Infrastructure took away our read access in S3 to data that we own and our ability to manually delete/upload to S3 in that prefix (which we own). Without waiting for us to confirm that we have alternative means to read and change what is in there. And I had no warning about this, so here I am doing a midnight mod on an existing solution of mine in hopes that I can finish it before tomorrow morning for some legal reporting deadline.

Things would be so much easier if the infrastructure team let the emergency support role have those permissions for emergencies like this, but they didn't. I guess "least privilege" means "most time spent trying to accomplish the most trivial of things, like changing a file".

  • 6
    Least privilege is the most overrated rule in security. Sure it's good as one of your principles, but if you do nothing but eliminate privilege wherever you feel like it's unnecessary all you'll achieve is

    - incapacitate your organization

    - make everyone hate infosec

    - normalise sending your password in email whenever someone asks for it because that's how workers deal with needing urgent access to something beyond their assigned privileges.
  • 5
    A correct approach would be to

    - never close a gate before asking everyone involved (like how admin works since the dawn of time)

    - Always state the reason for a change. If there's an intended alternative route, make sure everyone involved knows about it

    - Make changes in the morning, watch out for any complaints

    - grant new privileges to technical staff after minimal verification, refine or question them on alternative routes they should have used later. You do NOT want people to get creative

    - Make sure that at any point in time there is someone on call for every privilege on every resource. This is especially true for hours when none of your company's offices are open

    - In idle times, identify and gradually revoke privileges that the owner doesn't or shouldn't use
  • 5
    See there's your problem. You're doing something which shouldn't be your job, outside of working hours, because of something someone else broke. You should've just send them an email stating you need access / should've been notified of the change ahead of time, cc the relevant supervisor, and log off. It's their poor planning and management that caused the problem, let them solve it on their own.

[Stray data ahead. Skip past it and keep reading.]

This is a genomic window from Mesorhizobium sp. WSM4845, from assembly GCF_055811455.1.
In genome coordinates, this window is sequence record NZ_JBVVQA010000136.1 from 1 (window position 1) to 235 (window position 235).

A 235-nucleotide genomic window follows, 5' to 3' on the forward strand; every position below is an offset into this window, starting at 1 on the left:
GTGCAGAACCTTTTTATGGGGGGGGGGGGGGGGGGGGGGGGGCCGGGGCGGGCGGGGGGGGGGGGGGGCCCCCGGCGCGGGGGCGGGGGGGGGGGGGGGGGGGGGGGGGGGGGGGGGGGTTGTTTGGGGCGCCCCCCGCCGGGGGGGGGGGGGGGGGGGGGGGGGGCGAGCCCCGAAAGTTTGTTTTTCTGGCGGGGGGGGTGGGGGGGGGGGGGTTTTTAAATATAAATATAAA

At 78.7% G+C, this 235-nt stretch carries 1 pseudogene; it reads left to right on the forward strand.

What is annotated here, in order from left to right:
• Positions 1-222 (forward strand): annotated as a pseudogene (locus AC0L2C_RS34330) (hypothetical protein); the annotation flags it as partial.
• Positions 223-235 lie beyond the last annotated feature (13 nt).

• 3
    @hitko I agree that's what should happen. But oftentimes, if users try to use a sink and no water comes out, they blame the water company even if it was some fucking teenager who closed the main valve. (true story)
    So, yeah, I understand @homomorphicanus ' sad midnight oil burnout.
  • 3
    Fail the legal deadline. Then spend two weeks explaining what happened. That is the way it works.
    No need to work in the middle of the night.
  • 3
    @JsonBoa So? If the water company sends someone over to fix it, they'll just call them next time their sink is broken. You can't expect users to stop doing dumb shit as long as it keeps working for them.
  • 3
    @magicMirror yup this. Now with the misstep of working late to get it done, OP can also say that they tried to get it done but passed out from exhaustion and weren't able to meet the deadline.

    But yea OP, fail the deadline, make sure to CYA and don't do it again unless it's literally a life threatening kind of situation. I feel like this makes me sound like a dick but you have to hold the infrastructure team accountable for their work and this is an overstep. If the company wants to let them lock down everything to the point where you can't do your job then that's fine - just don't let it destroy your life outside of work and enjoy the fireworks (provide you've completed the CYA needed to protect yourself).
  • 2
    The nice word is escalation.

    If you can't do a task, escalate to the appropriate people

    Stop working or else the assumption is that you can work _just_ fine.

    By still working you just achieve giving proof that the permission are not needed at all.
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